“I began to ache all over ...” he said in the affidavit. “I was completely unable to function at this point and feared that I was seriously ill.”

Dozens of complaints, most from spill workers, have been made related to oil exposure with the Louisiana Department of Health and Hospitals, said spokeswoman Olivia Watkins, as well as with the Louisiana Poison Center, clinics and hospitals. Workers are being told to follow federal guidelines that recommend anyone involved in oil spill cleanup wear protective equipment such as gloves, safety glasses and clothing.

Michael J. Schneider, an attorney who decided against filing a class-action lawsuit in the 1990s involving the Valdez workers, said proving a link between oil exposure and health problems is very difficult.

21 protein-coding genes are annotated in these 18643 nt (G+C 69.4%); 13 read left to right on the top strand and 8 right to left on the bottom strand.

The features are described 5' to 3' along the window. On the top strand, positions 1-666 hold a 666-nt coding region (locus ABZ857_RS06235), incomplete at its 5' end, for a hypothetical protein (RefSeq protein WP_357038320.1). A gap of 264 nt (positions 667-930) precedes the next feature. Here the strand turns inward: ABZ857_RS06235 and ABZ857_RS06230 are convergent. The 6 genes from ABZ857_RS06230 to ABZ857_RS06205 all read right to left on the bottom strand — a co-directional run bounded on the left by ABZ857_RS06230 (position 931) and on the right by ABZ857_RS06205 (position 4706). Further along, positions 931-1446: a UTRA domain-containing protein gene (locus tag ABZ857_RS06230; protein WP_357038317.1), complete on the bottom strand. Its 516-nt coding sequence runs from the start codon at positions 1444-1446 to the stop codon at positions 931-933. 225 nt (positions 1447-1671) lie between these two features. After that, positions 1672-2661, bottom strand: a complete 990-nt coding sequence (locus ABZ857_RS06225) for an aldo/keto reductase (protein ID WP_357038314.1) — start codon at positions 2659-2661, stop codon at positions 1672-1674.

“As a human being you listen to enough and you’ve got to believe they’re true,” he said. “The problem is the science may not be there to support them ... Many of the signs and symptoms these people complained of are explainable for a dozen different reasons — it’s certainly coincidental they all shared a reason in common.”

Similar to the Valdez cleanup, there have been concerns in the Gulf that workers aren’t being supplied with enough protective gear. Workers have been spotted in white jumpsuits, gloves and booties but no goggles or respirators.

“If they’re out there getting lightheaded and dizzy every day then obviously they ought to come in, and there should be respirators and other equipment provided,” said LuAnn White, director of the Tulane Center for Applied Environmental Public Health. She added that most of the volatile components that could sicken people generally evaporate before the oil reaches shore.